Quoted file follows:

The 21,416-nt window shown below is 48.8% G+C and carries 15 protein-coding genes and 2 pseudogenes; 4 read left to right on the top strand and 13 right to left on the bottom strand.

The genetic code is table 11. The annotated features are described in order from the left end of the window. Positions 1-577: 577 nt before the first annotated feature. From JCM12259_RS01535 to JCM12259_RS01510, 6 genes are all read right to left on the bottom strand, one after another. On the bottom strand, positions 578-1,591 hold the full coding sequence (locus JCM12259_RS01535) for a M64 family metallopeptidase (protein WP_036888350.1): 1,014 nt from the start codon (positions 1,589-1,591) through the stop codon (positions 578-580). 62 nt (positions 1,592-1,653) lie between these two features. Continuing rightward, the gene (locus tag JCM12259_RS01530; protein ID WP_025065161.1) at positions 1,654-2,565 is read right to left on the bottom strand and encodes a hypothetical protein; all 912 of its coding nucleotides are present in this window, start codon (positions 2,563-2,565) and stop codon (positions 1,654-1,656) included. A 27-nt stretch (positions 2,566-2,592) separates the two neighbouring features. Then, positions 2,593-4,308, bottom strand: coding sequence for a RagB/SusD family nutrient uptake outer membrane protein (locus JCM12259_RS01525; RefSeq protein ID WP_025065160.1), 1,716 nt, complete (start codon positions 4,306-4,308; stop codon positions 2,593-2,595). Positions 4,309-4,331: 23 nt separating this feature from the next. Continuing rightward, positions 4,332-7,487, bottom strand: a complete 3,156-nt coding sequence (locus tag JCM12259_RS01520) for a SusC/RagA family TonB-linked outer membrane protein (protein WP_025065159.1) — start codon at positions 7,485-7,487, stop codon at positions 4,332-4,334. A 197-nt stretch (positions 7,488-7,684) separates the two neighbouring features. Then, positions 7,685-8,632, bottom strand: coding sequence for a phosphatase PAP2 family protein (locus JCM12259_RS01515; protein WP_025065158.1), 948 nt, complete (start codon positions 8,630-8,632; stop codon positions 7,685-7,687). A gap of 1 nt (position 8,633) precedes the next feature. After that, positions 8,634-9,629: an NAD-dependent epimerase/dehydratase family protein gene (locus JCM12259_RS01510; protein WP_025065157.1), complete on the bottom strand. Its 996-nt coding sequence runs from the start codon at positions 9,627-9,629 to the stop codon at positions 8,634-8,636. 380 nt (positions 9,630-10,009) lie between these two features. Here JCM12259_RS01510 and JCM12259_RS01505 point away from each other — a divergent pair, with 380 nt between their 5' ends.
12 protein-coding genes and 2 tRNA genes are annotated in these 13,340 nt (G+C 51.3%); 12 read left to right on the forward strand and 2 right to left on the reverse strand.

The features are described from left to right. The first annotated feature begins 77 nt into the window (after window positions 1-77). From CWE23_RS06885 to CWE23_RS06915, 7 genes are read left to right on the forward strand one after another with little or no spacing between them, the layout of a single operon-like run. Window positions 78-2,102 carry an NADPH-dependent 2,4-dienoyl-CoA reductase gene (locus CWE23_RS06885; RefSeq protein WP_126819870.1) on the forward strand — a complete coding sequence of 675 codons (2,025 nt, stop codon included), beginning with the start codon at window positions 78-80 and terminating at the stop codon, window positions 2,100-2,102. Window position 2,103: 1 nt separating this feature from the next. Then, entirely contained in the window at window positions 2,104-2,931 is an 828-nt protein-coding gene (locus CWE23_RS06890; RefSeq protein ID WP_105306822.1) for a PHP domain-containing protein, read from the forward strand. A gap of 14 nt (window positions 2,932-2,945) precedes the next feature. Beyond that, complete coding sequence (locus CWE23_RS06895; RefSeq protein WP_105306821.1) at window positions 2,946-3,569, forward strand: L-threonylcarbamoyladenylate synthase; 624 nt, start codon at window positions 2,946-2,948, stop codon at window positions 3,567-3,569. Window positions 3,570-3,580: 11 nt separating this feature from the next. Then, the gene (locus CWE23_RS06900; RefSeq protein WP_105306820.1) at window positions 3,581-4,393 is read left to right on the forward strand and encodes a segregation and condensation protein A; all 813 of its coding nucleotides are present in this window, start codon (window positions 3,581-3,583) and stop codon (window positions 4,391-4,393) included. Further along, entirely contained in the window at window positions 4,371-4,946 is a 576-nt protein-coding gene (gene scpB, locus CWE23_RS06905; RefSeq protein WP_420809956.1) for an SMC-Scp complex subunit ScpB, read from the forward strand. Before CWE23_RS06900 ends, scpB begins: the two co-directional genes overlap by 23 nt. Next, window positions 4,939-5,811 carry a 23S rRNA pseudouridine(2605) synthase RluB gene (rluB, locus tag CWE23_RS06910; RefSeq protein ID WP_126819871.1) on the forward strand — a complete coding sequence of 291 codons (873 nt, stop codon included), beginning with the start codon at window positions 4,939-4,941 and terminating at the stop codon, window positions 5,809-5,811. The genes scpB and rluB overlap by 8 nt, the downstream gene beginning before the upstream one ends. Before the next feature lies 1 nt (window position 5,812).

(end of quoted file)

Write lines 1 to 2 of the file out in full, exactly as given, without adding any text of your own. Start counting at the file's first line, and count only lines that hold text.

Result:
The 21,416-nt window shown below is 48.8% G+C and carries 15 protein-coding genes and 2 pseudogenes; 4 read left to right on the top strand and 13 right to left on the bottom strand.

The genetic code is table 11. The annotated features are described in order from the left end of the window. Positions 1-577: 577 nt before the first annotated feature. From JCM12259_RS01535 to JCM12259_RS01510, 6 genes are all read right to left on the bottom strand, one after another. On the bottom strand, positions 578-1,591 hold the full coding sequence (locus JCM12259_RS01535) for a M64 family metallopeptidase (protein WP_036888350.1): 1,014 nt from the start codon (positions 1,589-1,591) through the stop codon (positions 578-580). 62 nt (positions 1,592-1,653) lie between these two features. Continuing rightward, the gene (locus tag JCM12259_RS01530; protein ID WP_025065161.1) at positions 1,654-2,565 is read right to left on the bottom strand and encodes a hypothetical protein; all 912 of its coding nucleotides are present in this window, start codon (positions 2,563-2,565) and stop codon (positions 1,654-1,656) included. A 27-nt stretch (positions 2,566-2,592) separates the two neighbouring features. Then, positions 2,593-4,308, bottom strand: coding sequence for a RagB/SusD family nutrient uptake outer membrane protein (locus JCM12259_RS01525; RefSeq protein ID WP_025065160.1), 1,716 nt, complete (start codon positions 4,306-4,308; stop codon positions 2,593-2,595). Positions 4,309-4,331: 23 nt separating this feature from the next. Continuing rightward, positions 4,332-7,487, bottom strand: a complete 3,156-nt coding sequence (locus tag JCM12259_RS01520) for a SusC/RagA family TonB-linked outer membrane protein (protein WP_025065159.1) — start codon at positions 7,485-7,487, stop codon at positions 4,332-4,334. A 197-nt stretch (positions 7,488-7,684) separates the two neighbouring features. Then, positions 7,685-8,632, bottom strand: coding sequence for a phosphatase PAP2 family protein (locus JCM12259_RS01515; protein WP_025065158.1), 948 nt, complete (start codon positions 8,630-8,632; stop codon positions 7,685-7,687). A gap of 1 nt (position 8,633) precedes the next feature. After that, positions 8,634-9,629: an NAD-dependent epimerase/dehydratase family protein gene (locus JCM12259_RS01510; protein WP_025065157.1), complete on the bottom strand. Its 996-nt coding sequence runs from the start codon at positions 9,627-9,629 to the stop codon at positions 8,634-8,636. 380 nt (positions 9,630-10,009) lie between these two features. Here JCM12259_RS01510 and JCM12259_RS01505 point away from each other — a divergent pair, with 380 nt between their 5' ends.